In a recent phone call with M. Paul Friedberg, the Original Architect of Peavey Plaza, the first thing he said was, “What kind of a city are you living in?” I replied, “The kind of city that has no accountability for the academia of its elected officials.”
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The President of the Minneapolis City Council is a nurse (granted a registered nurse, but a nurse). The Council Vice-President has no evidence of higher education whatsoever. I can find no advanced educational background for the Chair of Public Works – she was a girl scout. These are the people who are being elected to manage Our City and spend Our Money.
“What kind of people are these?” Architect Friedberg asked me. They are people who have no understanding of or respect for the history and heritage of our city.
For those of you who don’t know (and most of you do not know due to the secretive City process involved – they wanted to keep you in the dark), The City of Minneapolis plans to destroy Minnesota’s Cultural Landscape, Peavey Plaza. What are Cultural Landscapes? According to the Cultural Landscape Foundation, “Cultural Landscapes provide a sense of place and identity; they map our relationship with the land over time; and they are part of our national heritage and each of our lives”. Peavey Plaza is a narrative of Minnesota culture and an expression of regional identity.
“Minneapolis” is Sioux and Greek for “City of Water”. The magnificent waterfall is the most important feature with its specific and unique design. (I see more tourists standing in front of this for their photo than anywhere else in the downtown area.) Having traveled extensively internationally and in the U. S., I have never seen a space as unique as this. The descent into the lower area is a remarkable escape into an oasis away from the city bustle. There is performance space with terrific sight lines. It is fine acoustically. There is great charm in the street fair atmosphere of downtown’s only public festival space. A tree-filled water park space, Peavey Plaa is an integral part of the Nicollet Mall streetscape; for many people, their favorite part of the mall. It is a portion of what remains of the elegance of Downtown Minneapolis. It is signature Minnesota.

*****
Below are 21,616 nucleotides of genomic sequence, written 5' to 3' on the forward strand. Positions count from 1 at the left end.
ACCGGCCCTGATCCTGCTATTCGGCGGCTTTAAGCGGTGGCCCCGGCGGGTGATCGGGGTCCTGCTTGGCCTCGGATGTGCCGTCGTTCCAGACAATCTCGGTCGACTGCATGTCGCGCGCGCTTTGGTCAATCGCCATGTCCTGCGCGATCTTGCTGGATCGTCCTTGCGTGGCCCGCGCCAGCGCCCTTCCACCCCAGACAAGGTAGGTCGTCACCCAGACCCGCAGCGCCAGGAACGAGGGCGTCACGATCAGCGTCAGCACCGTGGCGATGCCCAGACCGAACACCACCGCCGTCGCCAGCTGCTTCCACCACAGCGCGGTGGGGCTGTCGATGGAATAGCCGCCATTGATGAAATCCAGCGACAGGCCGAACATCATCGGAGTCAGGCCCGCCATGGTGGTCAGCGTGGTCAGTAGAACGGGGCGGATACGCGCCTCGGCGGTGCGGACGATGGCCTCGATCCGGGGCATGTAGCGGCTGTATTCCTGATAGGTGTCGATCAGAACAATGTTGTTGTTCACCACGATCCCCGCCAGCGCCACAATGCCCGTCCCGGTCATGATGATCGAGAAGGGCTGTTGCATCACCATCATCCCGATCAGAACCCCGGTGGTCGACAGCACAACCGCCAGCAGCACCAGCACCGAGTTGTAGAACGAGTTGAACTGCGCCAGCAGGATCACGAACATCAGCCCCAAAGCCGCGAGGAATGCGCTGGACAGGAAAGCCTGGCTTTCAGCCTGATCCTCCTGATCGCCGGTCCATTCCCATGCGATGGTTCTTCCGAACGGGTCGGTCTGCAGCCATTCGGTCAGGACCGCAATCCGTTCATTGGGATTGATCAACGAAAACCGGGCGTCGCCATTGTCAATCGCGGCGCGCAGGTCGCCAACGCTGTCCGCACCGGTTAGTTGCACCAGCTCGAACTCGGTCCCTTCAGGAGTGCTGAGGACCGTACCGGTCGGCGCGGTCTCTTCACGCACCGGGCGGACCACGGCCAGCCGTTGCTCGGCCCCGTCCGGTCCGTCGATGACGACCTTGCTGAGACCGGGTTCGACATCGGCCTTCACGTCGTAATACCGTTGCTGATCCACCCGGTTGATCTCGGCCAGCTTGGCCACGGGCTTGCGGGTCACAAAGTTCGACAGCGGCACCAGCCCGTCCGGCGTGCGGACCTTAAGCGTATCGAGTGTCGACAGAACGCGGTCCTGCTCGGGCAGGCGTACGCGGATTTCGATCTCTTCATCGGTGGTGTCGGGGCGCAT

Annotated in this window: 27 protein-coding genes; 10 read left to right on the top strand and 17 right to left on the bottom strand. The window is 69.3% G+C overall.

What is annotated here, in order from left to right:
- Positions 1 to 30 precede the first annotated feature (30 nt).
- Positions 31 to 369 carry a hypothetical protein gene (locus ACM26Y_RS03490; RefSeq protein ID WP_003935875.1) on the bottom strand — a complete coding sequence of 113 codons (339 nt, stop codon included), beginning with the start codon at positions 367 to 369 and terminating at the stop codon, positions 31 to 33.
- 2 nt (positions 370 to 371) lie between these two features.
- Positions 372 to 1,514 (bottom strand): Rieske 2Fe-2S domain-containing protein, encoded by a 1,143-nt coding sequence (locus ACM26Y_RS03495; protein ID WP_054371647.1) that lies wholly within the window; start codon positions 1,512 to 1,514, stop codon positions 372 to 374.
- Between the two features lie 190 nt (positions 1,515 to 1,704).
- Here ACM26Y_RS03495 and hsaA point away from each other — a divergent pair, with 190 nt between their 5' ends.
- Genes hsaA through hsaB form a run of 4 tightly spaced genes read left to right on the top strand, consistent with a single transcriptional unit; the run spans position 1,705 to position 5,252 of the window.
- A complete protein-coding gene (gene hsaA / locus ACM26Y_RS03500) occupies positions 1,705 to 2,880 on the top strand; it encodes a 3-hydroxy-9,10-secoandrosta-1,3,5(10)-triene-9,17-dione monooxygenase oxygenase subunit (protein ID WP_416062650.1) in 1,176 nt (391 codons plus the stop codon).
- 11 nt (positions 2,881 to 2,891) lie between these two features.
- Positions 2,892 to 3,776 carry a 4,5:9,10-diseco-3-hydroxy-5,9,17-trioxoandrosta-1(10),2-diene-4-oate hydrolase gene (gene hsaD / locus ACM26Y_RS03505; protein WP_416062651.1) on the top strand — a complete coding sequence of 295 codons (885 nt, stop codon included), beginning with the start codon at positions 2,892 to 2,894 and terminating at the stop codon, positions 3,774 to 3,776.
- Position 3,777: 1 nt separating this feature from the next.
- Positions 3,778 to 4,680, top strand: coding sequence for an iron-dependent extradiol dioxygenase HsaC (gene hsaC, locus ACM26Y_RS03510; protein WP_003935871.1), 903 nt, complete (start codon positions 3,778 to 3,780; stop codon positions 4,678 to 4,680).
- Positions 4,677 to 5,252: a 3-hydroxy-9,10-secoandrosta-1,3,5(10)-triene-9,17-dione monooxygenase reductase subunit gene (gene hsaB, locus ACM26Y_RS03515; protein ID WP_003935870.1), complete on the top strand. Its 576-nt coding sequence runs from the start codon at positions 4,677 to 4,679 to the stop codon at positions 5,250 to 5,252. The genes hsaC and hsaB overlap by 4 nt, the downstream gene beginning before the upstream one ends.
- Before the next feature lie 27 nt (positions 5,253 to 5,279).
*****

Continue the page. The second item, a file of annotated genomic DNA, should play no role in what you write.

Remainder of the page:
Peavey Plaza/Fountain is a nationally recognized award-winning landscape. However, it has not been around long enough – about 13 years short of the 50 year threshold, for historic designation that is outlined in National Register of Historic Places guidelines. It was designed and built to last through the ages. Sadly, The City of Minneapolis neglected this perfect gem of a space that it was entrusted to care for. Now, they plan to cover this mistake by getting rid of the people’s plaza altogether.
The partner in this scandal (for that is what this truly is) is Orchestra Hall which plans to expand its interior lobby space into what is now The People’s Plaza, Peavey Plaza. Another plaza-like space has been designed to accompany the expansion of Orchestra Hall. Some critics have already labeled this new space as a really watered down version of Chicago’s Millennium Park. Nothing special, no longer award-winning and no longer nationally recognized as signature Minnesota. Two million dollars in State bonding funds was given to the City Of Minneapolis for “Peavey Plaza”. But the City will not be using that funding for Peavey Plaza. They will use it to destroy Peavey Plaza, expand Orchestra Hall, and make a new and lesser thing that they will call “Peavey Plaza”. (Newer isn’t better if it’s worse.) So now your state dollar is going toward this fiasco.
In a letter to an associate, Architect Friedberg asks, “why is it necessary to destroy or diminish something of value in order to create something of value?” “When did we become so Myopic, mono-focused and egocentric that the needs and desires of an individual or group trumps the needs of all others?” This is something The City of Minneapolis should have considered before deciding to destroy Peavey Plaza. What I hear more than anything is that people want Peavey Plaza to stay just the way it is.